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    What is the cause of distorting in my circuit?

    Hi,

    I have the following waveform coming out of a MOSFET driver. As shown as red in the image. How do i go about cleaning up the signal without loosing the sharp rise/fall times? The very sharp rising/falling edges are important, which is why i don't want them to slow down.

    In this circuit, i have the output of the driver connected to the gate of an Nch MOSFET via an AC coupling capacitor, a zener (tying gate to source), a resistor (tying gate to source). The traces between each component lead is only a few millimetres long. The longest being from the AC coupling capacitor and the gate of the MOSFET, which is less than 20mm. What are the likely suspects to the cause the distortion?

    Also what is the cause of the spikes just before each transition? Is this just internal inductance of the driver?

    Click image for larger version. 

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    Thanks

    •   Alt17th July 2015, 17:43

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  2. #2
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    Re: What is the cause of distorting in my circuit?

    Hi,

    it is unclear where in your described schematic you had the measurement points.
    It is also unclear what "distortion" you mean.
    Usually you don´t need an AC coupling capacitor.
    What driver are you using?

    --> show us your schematic and give timing information. (pulse duration = 0.5us? frequency about 1MHz?)
    ****
    If with "distortion" you mean the non horizontal lines in the red line:
    Then there are many sources for this:
    * bootstrap capacitor is loosing voltage (quite normal)
    * your scope probe is not adjusted
    * your scope probe GND is not good placed
    * your AC coupling capacitor generates this waveform

    The spikes before the transition should be caused by the driver input signals - at least in my eyes.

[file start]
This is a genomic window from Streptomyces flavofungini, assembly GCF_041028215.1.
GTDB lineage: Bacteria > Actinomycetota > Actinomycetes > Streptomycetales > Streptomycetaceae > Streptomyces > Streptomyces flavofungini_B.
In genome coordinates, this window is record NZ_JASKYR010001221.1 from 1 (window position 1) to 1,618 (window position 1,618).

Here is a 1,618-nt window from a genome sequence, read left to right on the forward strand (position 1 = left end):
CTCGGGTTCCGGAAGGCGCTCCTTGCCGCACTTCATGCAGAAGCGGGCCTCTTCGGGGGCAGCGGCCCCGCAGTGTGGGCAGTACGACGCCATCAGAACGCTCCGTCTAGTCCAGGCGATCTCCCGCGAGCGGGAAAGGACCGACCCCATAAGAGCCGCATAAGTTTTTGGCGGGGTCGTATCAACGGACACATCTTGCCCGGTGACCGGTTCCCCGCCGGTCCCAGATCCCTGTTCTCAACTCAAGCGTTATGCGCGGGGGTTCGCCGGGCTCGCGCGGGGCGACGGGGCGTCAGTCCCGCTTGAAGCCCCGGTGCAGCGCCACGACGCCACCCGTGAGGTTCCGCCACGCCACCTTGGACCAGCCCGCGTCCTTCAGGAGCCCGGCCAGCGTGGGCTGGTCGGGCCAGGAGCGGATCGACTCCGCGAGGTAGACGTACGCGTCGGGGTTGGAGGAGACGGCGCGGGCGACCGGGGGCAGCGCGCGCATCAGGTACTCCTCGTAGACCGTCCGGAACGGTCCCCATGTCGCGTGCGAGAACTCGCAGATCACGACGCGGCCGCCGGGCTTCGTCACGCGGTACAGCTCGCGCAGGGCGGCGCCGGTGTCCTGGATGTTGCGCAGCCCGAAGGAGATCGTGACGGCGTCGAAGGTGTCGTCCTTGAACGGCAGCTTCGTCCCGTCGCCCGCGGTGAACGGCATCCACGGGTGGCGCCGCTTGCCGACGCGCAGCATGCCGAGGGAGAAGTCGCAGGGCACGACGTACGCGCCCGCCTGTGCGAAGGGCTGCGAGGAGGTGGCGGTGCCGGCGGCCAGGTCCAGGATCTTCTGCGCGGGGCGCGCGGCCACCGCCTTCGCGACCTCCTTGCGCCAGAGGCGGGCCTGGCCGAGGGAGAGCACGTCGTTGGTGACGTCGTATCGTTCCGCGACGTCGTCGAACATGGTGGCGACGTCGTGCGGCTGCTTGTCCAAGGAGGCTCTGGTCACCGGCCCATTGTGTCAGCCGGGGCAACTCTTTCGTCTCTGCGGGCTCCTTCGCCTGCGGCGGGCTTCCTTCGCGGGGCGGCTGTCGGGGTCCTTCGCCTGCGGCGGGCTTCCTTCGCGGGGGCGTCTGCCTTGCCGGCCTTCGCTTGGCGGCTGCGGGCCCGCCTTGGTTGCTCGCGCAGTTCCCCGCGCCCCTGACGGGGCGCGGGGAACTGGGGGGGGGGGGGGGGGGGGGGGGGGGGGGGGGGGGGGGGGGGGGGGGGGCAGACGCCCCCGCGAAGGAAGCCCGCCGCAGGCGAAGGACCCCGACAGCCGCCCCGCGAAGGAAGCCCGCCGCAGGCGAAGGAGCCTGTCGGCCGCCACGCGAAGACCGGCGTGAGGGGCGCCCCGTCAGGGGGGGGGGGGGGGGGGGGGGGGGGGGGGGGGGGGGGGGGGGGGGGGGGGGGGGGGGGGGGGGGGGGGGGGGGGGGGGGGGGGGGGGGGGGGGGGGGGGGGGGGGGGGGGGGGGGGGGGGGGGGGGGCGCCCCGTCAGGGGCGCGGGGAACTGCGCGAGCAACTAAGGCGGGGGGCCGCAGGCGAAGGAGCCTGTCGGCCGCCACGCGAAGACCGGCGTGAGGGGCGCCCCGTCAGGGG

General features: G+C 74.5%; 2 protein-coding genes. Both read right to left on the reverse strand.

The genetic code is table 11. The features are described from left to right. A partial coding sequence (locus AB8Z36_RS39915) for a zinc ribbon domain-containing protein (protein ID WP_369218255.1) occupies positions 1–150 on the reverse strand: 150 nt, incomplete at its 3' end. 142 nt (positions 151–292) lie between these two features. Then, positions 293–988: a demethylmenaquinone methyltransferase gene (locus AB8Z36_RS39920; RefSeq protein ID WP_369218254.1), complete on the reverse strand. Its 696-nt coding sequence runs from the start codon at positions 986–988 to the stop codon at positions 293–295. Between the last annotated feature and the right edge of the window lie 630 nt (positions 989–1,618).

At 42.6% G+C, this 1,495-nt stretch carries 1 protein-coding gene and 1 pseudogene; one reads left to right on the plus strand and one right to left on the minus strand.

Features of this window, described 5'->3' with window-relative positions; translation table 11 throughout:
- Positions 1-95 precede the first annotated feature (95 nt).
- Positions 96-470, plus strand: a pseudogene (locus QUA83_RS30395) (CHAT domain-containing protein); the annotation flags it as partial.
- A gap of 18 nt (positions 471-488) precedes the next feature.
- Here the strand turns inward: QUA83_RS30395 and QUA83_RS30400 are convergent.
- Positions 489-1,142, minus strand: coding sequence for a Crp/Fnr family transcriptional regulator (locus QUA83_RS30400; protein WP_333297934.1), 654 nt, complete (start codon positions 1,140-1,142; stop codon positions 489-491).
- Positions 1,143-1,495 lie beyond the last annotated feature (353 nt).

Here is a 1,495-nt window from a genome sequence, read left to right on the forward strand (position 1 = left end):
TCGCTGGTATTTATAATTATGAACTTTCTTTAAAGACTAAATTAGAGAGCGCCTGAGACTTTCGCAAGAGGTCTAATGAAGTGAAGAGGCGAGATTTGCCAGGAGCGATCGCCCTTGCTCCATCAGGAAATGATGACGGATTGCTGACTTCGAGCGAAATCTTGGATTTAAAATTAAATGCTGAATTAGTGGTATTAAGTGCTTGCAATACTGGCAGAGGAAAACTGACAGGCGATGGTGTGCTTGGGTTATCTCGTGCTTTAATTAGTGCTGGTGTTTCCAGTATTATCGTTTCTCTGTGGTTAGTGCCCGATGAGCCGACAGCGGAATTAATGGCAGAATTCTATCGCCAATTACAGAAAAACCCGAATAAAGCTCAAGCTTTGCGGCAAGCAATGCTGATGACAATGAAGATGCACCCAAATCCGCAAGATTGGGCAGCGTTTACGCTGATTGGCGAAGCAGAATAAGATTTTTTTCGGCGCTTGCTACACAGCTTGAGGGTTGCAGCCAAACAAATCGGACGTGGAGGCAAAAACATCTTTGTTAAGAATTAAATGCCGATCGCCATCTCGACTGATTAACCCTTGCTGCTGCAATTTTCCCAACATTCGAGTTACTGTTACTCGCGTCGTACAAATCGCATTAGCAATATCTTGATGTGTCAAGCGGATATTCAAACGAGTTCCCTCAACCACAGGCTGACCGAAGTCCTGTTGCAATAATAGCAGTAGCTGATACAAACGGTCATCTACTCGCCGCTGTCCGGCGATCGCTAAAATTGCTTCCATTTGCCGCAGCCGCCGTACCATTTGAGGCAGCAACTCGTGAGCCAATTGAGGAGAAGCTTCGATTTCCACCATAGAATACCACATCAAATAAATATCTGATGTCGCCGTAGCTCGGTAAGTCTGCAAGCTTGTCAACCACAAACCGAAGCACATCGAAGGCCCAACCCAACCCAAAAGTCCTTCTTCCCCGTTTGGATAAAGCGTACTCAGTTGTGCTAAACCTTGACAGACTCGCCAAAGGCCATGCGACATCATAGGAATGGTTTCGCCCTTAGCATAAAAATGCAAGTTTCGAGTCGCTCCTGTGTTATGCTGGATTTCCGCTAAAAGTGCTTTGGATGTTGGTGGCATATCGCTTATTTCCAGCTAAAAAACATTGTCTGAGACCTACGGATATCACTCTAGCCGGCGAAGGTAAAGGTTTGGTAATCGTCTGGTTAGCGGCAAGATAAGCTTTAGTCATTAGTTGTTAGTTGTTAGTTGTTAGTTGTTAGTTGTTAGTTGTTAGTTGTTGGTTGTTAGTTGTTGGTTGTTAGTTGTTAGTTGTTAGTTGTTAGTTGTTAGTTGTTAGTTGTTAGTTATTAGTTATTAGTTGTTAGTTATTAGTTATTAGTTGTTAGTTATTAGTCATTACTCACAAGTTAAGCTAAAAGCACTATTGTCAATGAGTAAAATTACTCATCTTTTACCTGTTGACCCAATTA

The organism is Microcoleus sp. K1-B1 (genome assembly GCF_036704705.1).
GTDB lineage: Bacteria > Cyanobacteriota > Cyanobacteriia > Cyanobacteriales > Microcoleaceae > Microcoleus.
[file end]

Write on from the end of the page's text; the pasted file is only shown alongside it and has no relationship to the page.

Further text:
All in all the waveform is not that bad.

    Klaus



    •   Alt17th July 2015, 18:22

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    Re: What is the cause of distorting in my circuit?

    The measurement point is directly on the output pin of the driver with the ground as close to the driver as possible. The oscilloscope probe using a spring ground clip at the tip instead of a cable clip.


    The output of the driver is supposed to be a step between 0 and 12 volts. Distortion being overshoot and ringing. If the circuit was critically damped with no distortion the decay to 12 volts wouldn't exist.

    The AC coupling capacitor because gate driving signal is level shifted. Hence why i stated drain and source of the MOSFET with no voltages.

    The triangular wave in blue is the input waveform at 800kHz with a 50% duty ratio. The ringing on the input waveform is only seen when the driver and the MOSFET is turned on. By turning on the MOSFET, i mean applying a voltage across the drain-source. The ringing on the input waveform is only about half that seen here when only the driver is turned on. Previously, I have been applying square wave step inputs in to the driver via an FPGA source but i was curious about whether the driver was some form of analog amplifier or whether it operated like a Schmitt trigger - hard on, hard off - hence the triangular wave to drive such a device/circuit. As i'm attempting to figure out where the overshoot and ringing is coming from.


    The waveform is awful for my application. Once i sort this out, i want each pulse to have a width of approximately 5ns. Which, i currently can't obtain.



    •   Alt17th July 2015, 19:40

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  4. #4
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    Re: What is the cause of distorting in my circuit?

    In any CMOS inverter, if you look close enough, you'll see
    such opposing-direction perturbations precede the output
    going in the eventual right direction. This is the Miller
    capacitance of the FET coupling the (say) L-H gate transition
    to the output, ahead of the eventual H-L drain transition.

    You also have that huge taper chain's shoot-through
    current and gate displacement currents banging the ground
    and the supply, and through the local decoupling one of
    those has a pretty strong dynamic effect on the other.
    All of that spike-ery bumping against the ground inductance
    to produce voltage spikes on the 'scope probe, by jacking
    the reference ground (but also the MOSFET driver's internal
    vs reference ground, the output will follow the on-chip
    ground which has additional wire bond inductance and is
    never as clean as board ground).



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    Re: What is the cause of distorting in my circuit?

    Hi,

    The waveform is awful for my application.
    Does this mean it decreases your applicationn's performance? Or does it just look awful?

    For the mosfet it should be no problem. The mosfet will be safely ON with maybe 8V so ringing around 11.5V to 12.5V won't change performance.

    Klaus



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